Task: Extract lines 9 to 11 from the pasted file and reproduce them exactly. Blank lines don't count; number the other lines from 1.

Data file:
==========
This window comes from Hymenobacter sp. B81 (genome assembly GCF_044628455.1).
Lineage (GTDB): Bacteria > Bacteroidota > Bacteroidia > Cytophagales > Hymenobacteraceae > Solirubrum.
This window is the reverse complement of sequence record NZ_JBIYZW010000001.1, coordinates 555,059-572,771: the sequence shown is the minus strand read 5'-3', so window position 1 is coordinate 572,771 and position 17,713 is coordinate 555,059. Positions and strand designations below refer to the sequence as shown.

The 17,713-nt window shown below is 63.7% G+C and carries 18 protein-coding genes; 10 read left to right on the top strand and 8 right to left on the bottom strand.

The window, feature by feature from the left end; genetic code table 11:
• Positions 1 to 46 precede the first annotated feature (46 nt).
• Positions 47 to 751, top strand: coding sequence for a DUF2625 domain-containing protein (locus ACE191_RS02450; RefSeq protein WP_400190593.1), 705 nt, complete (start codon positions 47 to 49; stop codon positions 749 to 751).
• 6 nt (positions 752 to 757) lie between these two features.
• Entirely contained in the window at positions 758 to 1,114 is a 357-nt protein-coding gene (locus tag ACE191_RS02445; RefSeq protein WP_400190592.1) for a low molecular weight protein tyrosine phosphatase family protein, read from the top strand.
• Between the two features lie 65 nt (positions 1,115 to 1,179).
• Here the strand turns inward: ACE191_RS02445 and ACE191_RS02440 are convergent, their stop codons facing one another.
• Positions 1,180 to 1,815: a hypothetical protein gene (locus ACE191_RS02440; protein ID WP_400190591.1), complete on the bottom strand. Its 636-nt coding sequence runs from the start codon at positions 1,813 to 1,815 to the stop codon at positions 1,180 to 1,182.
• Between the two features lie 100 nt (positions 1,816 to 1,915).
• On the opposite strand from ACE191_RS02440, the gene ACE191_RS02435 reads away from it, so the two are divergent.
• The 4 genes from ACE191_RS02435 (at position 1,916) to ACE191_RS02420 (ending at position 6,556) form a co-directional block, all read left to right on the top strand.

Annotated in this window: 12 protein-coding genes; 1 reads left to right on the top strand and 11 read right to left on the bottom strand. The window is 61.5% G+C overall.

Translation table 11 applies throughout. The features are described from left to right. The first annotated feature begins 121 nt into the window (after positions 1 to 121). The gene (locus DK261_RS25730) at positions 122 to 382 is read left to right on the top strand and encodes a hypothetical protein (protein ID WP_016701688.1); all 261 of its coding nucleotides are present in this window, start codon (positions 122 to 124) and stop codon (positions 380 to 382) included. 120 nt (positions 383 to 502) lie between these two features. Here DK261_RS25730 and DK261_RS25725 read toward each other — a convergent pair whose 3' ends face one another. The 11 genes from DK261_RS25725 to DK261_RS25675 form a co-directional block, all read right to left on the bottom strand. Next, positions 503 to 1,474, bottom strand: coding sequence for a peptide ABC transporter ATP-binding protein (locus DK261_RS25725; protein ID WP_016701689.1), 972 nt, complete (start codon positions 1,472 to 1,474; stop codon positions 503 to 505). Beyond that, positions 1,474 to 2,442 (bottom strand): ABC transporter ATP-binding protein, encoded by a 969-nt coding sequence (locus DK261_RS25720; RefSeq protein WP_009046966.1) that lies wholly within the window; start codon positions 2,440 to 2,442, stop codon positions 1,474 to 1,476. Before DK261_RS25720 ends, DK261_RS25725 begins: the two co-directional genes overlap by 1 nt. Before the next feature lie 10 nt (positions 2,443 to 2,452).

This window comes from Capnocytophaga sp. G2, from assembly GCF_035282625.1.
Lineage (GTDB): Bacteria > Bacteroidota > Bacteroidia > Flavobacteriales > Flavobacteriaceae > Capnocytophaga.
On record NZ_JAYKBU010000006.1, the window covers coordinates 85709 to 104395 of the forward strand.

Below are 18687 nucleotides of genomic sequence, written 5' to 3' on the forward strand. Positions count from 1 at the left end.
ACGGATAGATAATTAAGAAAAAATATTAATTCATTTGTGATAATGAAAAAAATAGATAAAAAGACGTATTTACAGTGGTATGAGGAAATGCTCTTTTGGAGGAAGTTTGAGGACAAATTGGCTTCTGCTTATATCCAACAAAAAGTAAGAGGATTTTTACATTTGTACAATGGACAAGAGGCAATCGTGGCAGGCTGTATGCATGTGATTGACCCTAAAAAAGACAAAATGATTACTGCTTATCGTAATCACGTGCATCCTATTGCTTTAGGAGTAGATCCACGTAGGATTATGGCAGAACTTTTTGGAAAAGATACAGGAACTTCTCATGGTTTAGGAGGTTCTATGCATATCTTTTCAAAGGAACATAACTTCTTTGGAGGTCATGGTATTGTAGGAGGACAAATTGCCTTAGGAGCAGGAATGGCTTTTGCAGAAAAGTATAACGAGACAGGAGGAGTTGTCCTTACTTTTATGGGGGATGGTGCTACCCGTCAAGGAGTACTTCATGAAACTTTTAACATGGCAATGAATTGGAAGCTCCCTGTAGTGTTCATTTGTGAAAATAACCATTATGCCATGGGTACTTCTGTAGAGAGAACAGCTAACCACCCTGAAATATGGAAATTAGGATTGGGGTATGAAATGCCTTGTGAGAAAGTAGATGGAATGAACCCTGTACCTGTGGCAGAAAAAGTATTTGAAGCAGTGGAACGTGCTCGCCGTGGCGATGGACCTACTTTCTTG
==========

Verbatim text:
• Entirely contained in the window at positions 758 to 1,114 is a 357-nt protein-coding gene (locus tag ACE191_RS02445; RefSeq protein WP_400190592.1) for a low molecular weight protein tyrosine phosphatase family protein, read from the top strand.
• Between the two features lie 65 nt (positions 1,115 to 1,179).
• Here the strand turns inward: ACE191_RS02445 and ACE191_RS02440 are convergent, their stop codons facing one another.